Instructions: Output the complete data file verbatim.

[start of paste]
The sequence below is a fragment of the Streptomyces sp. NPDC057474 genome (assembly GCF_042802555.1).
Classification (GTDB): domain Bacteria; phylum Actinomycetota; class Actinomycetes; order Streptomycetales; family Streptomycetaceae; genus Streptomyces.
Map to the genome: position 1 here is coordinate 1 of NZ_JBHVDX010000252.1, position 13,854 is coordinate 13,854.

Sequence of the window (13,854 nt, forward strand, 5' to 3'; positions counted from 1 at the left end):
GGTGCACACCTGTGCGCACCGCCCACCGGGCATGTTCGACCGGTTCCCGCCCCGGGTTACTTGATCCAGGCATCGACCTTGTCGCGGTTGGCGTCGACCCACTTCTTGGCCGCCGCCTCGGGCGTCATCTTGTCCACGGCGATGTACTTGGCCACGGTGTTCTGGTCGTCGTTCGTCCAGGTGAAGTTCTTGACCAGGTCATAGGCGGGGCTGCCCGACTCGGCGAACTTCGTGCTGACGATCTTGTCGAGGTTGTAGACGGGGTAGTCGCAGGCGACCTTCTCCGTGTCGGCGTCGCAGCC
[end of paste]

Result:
The sequence below is a fragment of the Streptomyces sp. NPDC057474 genome (assembly GCF_042802555.1).
Classification (GTDB): domain Bacteria; phylum Actinomycetota; class Actinomycetes; order Streptomycetales; family Streptomycetaceae; genus Streptomyces.
Map to the genome: position 1 here is coordinate 1 of NZ_JBHVDX010000252.1, position 13,854 is coordinate 13,854.

Sequence of the window (13,854 nt, forward strand, 5' to 3'; positions counted from 1 at the left end):
GGTGCACACCTGTGCGCACCGCCCACCGGGCATGTTCGACCGGTTCCCGCCCCGGGTTACTTGATCCAGGCATCGACCTTGTCGCGGTTGGCGTCGACCCACTTCTTGGCCGCCGCCTCGGGCGTCATCTTGTCCACGGCGATGTACTTGGCCACGGTGTTCTGGTCGTCGTTCGTCCAGGTGAAGTTCTTGACCAGGTCATAGGCGGGGCTGCCCGACTCGGCGAACTTCGTGCTGACGATCTTGTCGAGGTTGTAGACGGGGTAGTCGCAGGCGACCTTCTCCGTGTCGGCGTCGCAGCC